April 28, 2014
The types of programs your business needs depends on your industry and the type of work you do. That’s why your first step in developing a safety program is to understand the rules or standards that apply to your industry. For example, if you’re in construction, CFR Part 1926 contains the federal laws related to worker safety. Most other industrial companies can look to CFR Part 1910 for regulations applicable to the safety of their employees.
April 22, 2014
|Biohazard safety sign|
A new study from the National Institute for Occupational Safety and Health (NIOSH) found that healthcare workers who routinely come in contact with hazardous chemicals on the job lack training and awareness of employer procedures to adequately protect themselves from exposure.
Key findings include:
- Workers administering aerosolized antibiotics were the least likely to have received training on their safe use (48% reported they were never trained), followed closely by those exposed to surgical smoke.
|Housekeeping signs can help prevent accidents.|
Effective housekeeping requires workers to maintain a clean, clutter-free, organized work site that eliminates or greatly reduces the risk of a slip, trip or fall. Good housekeeping practices are important for all businesses, but are especially important for the medical, construction, manufacturing and retail industries, where risks of STFs are highest. Prominent housekeeping safety signs that address trip hazards, wet floors or other housekeeping hazards can help get your message across to employees and visitors.
The OH&S post identifies 5 steps you can use to reduce or even eliminate serious injuries from STFs in your organization.
April 15, 2014
The most effective means of securing your property are often the least expensive ones. A little deterrence goes a long way. A burglar, when presented with the choice, will almost always take the path of least resistance because burglary is a crime of opportunity. So when spotting something as simple as a video surveillance sign or, even more basic, a no trespassing sign, intruders may look elsewhere for less complicated prospects.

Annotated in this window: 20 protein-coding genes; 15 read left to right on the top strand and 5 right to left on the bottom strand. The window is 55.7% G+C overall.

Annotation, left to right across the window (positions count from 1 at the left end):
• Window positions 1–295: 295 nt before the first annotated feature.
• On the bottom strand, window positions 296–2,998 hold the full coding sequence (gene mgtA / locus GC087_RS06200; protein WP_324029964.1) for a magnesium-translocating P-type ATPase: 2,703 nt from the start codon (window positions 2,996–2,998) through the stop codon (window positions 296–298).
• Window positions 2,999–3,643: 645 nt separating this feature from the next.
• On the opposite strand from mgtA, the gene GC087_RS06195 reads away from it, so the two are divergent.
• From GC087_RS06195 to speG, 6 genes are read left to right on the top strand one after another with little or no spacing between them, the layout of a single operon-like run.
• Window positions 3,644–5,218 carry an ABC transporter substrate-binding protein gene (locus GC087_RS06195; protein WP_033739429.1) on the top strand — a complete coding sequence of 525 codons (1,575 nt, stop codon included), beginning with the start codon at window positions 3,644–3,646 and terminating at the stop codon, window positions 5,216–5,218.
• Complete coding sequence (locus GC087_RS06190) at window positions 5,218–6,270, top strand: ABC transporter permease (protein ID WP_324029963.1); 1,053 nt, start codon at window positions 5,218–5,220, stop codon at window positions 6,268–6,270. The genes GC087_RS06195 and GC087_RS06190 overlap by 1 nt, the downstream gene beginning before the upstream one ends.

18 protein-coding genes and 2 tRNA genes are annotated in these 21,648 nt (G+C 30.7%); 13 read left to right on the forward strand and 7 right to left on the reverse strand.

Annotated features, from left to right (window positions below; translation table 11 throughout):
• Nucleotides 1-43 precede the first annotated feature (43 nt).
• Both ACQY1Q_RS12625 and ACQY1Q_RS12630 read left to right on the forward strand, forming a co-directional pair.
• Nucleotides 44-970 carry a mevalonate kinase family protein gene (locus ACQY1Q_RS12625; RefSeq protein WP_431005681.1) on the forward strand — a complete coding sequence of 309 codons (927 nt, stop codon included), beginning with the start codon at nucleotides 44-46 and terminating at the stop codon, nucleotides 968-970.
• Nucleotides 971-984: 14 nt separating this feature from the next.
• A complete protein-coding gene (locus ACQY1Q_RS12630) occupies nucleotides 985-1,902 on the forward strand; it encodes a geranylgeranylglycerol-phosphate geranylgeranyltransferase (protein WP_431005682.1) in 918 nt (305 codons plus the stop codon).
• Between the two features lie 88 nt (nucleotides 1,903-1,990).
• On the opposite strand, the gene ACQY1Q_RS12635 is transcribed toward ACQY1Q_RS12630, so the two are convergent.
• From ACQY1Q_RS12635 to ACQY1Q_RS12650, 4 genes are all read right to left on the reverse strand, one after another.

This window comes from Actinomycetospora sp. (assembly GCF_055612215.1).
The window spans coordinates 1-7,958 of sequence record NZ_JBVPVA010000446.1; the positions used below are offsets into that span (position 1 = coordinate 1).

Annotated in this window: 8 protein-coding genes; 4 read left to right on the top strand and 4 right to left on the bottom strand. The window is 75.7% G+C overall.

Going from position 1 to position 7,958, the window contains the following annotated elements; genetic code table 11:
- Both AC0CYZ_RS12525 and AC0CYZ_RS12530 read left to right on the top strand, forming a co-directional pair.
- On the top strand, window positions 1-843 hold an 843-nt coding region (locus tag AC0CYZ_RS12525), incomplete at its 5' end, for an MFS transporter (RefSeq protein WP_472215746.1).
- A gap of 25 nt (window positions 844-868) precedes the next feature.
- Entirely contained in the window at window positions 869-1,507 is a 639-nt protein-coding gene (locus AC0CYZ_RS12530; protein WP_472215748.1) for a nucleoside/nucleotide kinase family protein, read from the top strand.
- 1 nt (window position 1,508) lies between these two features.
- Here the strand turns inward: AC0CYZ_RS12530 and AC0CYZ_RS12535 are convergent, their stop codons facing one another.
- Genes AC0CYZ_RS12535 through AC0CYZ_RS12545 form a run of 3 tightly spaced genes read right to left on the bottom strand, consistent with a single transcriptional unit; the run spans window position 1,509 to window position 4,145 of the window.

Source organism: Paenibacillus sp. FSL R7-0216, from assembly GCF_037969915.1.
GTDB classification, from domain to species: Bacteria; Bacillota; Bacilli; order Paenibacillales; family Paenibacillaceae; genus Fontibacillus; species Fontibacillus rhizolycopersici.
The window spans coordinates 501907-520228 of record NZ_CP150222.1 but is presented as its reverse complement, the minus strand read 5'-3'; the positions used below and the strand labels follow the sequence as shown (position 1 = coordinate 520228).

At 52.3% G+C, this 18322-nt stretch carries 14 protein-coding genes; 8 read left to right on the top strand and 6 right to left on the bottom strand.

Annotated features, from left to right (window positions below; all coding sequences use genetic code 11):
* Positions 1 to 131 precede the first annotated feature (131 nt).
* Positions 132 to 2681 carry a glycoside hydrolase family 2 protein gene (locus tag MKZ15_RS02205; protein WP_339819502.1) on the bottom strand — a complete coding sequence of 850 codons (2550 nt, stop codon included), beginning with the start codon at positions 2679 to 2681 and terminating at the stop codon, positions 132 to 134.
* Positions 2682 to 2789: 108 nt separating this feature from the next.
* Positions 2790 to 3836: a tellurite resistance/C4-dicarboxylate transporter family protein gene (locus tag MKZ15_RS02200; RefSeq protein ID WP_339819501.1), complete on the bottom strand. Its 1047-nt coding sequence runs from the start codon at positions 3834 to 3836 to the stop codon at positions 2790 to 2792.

Below you will find a brief discussion of security signs, an explanation of why and how they are used, and advice on how to make them the most effective at warding off unwelcome guests.
A Valiant Two-Dimensional Sentry
Security signs are like guards posted on duty at your home or business: they have the power to intimidate those not authorized to be on your property, simply by their presence. Signs, when combined with other boundaries such as fencing, enable you to mark your territory. And some - such as No Trespassing signs - are enforceable by law in some places, protecting you against legal retaliation if a person gets injured on your premises.
April 8, 2014
State safety laws must be
at least as protective
as federal standards.
Arizona’s 2012 construction fall protection regulations require limited fall protection for employees working between six and 15 feet, but OSHA’s standard requires use of conventional fall protection starting at six feet. OSHA recently sent a letter to the Arizona Industrial Commission with a 1 1/2-page list of shortcomings.
April 5, 2014
OSHA issued just four 6-figure citations in March, including some repeat and willful violations. Common citations included machine guarding, lead hazards and fall protection. Here are some details of the cases. Most are still pending final decisions:
$264,360 for 50 safety and health violations at an Atlanta food processor
- A direct employer and two staffing companies were cited for a variety of violations, including inadequate training for safe ammonia handling, unguarded machines and platforms, damaging noise levels, failure to provide properly fitted PPE, failure to follow the OSHA Process Safety Management Standard, blocked and mismarked exits in hazardous areas, failure to train workers on lockout/tagout procedures, and exposing workers to electrical hazards.
April 4, 2014
On April 1, OSHA announced it would issue a final rule to revise the 40-year-old construction standard for electric power line work to make it more consistent with the corresponding general industry standard.
"This long-overdue update will save nearly 20 lives and prevent 118 serious injuries annually," said OSHA head Dr. David Michaels.
The updated standards for general industry and construction include:
- New or revised provisions for host and contract employers to share safety-related information with each other and with employees
April 3, 2014
As construction workers head back outside, these tips shared by the National Safety Council can help prevent a too-common worksite tragedy: workplace backover deaths.
In the past five years, 15 percent of all workplace fatalities investigated by the Kansas City Regional OSHA Office have involved struck-by vehicle accidents in the workplace. Struck-by injuries and fatalities commonly are caused by conventional traffic/passenger vehicles, forklifts and other moving, powered industrial equipment, such as cranes and yard trucks. The Bureau of Labor Statistics recently began collecting specific information on these fatalities and determined that across the U.S., 79 backover deaths occurred on the job in 2011.
The following OSHA recommendations can help prevent backover accidents:
- Spotters: Using a spotter has been proven to keep workers safe. However, spotters also are in danger of being hit by a backing vehicle.